Page last updated at 11:07 GMT, Saturday, 16 January 2010

Toddlers get lessons in Cornish


Toddlers get lessons in Cornish

A new creche has opened teaching toddlers how to speak Cornish.

Movyans Skolyow Meythrin, Cornish for the Nursery Schools Movement, aims to teach children the language through play while parents also get lessons.

Seven children were registered for the Saturday creche at Cornwall College, Camborne.

The language fell out of use in the 19th Century but there are now believed to be several hundred fluent Cornish speakers in Cornwall.

The first session included lessons in Cornish and songs well-known throughout the county.

Organiser Rhisiart Tal-e-bot said: "This is an idea which I have had for several years.

The Cornish St Piran flag
19th Century: Cornish fell out of use as spoken language
2002: Recognised by the UK Government as minority language
2006: Cornish Language Development Office starts
2008: Written form of language agreed
2009: First bilingual road signs in Cornwall

"This is about teaching parents how to bring up their children alongside our local heritage.

"There will also be classes run at the same time as the creche so that adults can learn a little about the county."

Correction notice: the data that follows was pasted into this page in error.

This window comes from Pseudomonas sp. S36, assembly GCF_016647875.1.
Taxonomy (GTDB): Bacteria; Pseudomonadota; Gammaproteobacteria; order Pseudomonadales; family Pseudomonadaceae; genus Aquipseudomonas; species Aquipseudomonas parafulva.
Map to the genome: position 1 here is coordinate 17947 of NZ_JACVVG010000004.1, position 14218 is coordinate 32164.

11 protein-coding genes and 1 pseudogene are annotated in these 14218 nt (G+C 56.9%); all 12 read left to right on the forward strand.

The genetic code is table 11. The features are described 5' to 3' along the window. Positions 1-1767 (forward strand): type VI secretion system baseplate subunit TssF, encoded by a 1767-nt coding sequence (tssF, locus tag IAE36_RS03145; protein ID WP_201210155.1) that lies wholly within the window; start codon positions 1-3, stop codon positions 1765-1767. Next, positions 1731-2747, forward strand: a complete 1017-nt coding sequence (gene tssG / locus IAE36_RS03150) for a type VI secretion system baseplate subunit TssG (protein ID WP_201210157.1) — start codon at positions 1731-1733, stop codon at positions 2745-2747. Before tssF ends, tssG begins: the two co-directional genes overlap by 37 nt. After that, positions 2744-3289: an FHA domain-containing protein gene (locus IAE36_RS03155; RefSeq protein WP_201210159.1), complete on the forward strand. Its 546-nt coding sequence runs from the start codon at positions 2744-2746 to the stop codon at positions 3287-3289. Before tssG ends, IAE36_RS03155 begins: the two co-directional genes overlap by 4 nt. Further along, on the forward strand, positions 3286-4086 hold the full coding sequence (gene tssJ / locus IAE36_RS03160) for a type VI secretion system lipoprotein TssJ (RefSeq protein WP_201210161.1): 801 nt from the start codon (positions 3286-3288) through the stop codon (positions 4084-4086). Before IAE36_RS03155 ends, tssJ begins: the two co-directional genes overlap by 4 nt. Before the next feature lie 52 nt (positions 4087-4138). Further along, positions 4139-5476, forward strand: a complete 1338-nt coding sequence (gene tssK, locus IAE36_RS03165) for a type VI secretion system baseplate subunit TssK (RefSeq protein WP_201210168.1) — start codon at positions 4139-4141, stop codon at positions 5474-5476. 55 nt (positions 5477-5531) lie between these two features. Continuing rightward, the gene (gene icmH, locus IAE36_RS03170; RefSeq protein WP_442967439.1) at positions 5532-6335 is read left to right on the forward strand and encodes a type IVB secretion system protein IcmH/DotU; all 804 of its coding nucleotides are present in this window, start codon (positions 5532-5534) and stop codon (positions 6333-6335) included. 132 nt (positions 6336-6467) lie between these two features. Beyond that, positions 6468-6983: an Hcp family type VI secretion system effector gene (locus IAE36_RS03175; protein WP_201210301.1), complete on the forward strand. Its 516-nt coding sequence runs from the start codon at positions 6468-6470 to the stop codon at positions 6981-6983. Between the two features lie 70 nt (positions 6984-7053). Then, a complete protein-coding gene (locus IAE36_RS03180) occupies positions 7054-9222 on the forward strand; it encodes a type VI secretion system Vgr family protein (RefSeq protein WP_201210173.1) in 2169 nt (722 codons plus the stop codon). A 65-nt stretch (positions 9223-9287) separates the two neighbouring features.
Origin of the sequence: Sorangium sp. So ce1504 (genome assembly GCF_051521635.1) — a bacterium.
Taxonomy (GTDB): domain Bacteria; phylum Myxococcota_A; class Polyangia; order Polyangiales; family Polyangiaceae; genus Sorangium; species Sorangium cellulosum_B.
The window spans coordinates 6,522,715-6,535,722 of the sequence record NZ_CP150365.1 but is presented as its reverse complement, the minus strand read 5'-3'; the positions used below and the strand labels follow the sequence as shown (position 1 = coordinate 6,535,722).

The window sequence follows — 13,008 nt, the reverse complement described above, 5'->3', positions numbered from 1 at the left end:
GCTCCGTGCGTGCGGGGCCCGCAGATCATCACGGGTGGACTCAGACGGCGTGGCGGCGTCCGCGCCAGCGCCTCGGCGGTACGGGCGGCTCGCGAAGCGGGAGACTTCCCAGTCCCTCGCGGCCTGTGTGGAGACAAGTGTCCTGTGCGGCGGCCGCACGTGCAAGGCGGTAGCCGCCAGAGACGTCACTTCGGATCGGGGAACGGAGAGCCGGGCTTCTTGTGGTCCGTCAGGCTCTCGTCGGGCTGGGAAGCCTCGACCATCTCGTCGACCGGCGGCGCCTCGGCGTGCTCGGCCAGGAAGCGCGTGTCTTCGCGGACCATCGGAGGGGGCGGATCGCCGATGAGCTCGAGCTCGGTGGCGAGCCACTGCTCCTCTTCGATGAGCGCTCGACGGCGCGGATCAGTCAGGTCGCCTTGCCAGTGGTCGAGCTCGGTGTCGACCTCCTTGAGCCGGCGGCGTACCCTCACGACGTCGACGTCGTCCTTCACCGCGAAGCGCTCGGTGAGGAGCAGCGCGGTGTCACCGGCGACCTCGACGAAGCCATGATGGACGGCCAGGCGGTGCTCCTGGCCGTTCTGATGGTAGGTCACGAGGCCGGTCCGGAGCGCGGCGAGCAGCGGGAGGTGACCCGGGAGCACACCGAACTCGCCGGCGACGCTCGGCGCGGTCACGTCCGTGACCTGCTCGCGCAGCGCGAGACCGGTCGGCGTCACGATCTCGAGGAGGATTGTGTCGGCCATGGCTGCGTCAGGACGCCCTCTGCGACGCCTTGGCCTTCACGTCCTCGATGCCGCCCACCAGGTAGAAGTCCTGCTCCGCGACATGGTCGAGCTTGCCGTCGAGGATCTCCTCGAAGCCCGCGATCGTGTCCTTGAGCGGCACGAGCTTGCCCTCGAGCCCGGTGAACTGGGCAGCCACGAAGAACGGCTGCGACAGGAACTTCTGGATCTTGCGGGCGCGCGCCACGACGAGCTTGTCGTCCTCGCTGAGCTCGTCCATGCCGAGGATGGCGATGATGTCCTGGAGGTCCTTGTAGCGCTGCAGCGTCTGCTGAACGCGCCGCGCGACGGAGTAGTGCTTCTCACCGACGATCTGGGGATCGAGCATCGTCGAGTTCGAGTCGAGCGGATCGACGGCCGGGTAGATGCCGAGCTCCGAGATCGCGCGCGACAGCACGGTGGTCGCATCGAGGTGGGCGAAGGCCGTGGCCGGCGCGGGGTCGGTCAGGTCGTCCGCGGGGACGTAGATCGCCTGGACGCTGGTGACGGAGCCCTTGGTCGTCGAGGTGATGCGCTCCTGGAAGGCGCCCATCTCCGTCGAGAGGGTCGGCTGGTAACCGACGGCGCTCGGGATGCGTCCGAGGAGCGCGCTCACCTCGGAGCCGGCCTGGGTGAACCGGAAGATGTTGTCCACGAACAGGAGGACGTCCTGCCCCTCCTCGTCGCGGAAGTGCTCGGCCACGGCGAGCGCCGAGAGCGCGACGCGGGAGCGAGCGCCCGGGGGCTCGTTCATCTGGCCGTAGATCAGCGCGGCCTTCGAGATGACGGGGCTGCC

The Cornish creche is the latest in a number of initiatives designed to boost recognition of the Cornish language.

In November 2009, Cornwall councillors voted in favour of bilingual street signs.

Mr Tal-e-bot said his creche was vital to help engage the next generation with their culture.

He said: "It is important to develop the language in this way and encourage children to think about how Cornwall fits in with their lives."

Father-of-two Conan Jenkin only uses Cornish at home.

He said: "Children can easily distinguish between the two languages from an early age.

"My three year old knows one is daddy's language and one is mummy's language.

"That helps her realise there are two different ways of saying things."

The creche is funded by Cornwall Council through the Cornish Language Partnership which promotes the language.

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